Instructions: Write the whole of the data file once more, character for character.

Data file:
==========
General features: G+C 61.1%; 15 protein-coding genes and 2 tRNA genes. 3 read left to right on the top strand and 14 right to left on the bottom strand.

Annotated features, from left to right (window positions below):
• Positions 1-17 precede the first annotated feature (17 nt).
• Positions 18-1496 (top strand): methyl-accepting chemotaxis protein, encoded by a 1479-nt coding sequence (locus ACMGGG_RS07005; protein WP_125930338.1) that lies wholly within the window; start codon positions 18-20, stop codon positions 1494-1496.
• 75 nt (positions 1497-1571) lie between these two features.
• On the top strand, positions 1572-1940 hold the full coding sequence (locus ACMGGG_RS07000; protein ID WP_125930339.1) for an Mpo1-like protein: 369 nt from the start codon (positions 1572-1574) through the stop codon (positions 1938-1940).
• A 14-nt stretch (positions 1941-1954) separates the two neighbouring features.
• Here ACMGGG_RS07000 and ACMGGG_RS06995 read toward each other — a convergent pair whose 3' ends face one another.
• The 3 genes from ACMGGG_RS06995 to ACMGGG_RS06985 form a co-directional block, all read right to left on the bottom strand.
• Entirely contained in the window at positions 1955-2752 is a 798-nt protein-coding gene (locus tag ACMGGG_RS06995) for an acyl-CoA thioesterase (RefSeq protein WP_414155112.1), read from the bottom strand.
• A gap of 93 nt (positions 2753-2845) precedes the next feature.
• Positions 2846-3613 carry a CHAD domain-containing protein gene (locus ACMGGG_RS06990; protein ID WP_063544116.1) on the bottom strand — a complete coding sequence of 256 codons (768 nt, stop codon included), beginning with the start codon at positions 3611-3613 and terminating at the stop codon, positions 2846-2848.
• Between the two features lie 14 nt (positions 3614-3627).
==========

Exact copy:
General features: G+C 61.1%; 15 protein-coding genes and 2 tRNA genes. 3 read left to right on the top strand and 14 right to left on the bottom strand.

Annotated features, from left to right (window positions below):
• Positions 1-17 precede the first annotated feature (17 nt).
• Positions 18-1496 (top strand): methyl-accepting chemotaxis protein, encoded by a 1479-nt coding sequence (locus ACMGGG_RS07005; protein WP_125930338.1) that lies wholly within the window; start codon positions 18-20, stop codon positions 1494-1496.
• 75 nt (positions 1497-1571) lie between these two features.
• On the top strand, positions 1572-1940 hold the full coding sequence (locus ACMGGG_RS07000; protein ID WP_125930339.1) for an Mpo1-like protein: 369 nt from the start codon (positions 1572-1574) through the stop codon (positions 1938-1940).
• A 14-nt stretch (positions 1941-1954) separates the two neighbouring features.
• Here ACMGGG_RS07000 and ACMGGG_RS06995 read toward each other — a convergent pair whose 3' ends face one another.
• The 3 genes from ACMGGG_RS06995 to ACMGGG_RS06985 form a co-directional block, all read right to left on the bottom strand.
• Entirely contained in the window at positions 1955-2752 is a 798-nt protein-coding gene (locus tag ACMGGG_RS06995) for an acyl-CoA thioesterase (RefSeq protein WP_414155112.1), read from the bottom strand.
• A gap of 93 nt (positions 2753-2845) precedes the next feature.
• Positions 2846-3613 carry a CHAD domain-containing protein gene (locus ACMGGG_RS06990; protein ID WP_063544116.1) on the bottom strand — a complete coding sequence of 256 codons (768 nt, stop codon included), beginning with the start codon at positions 3611-3613 and terminating at the stop codon, positions 2846-2848.
• Between the two features lie 14 nt (positions 3614-3627).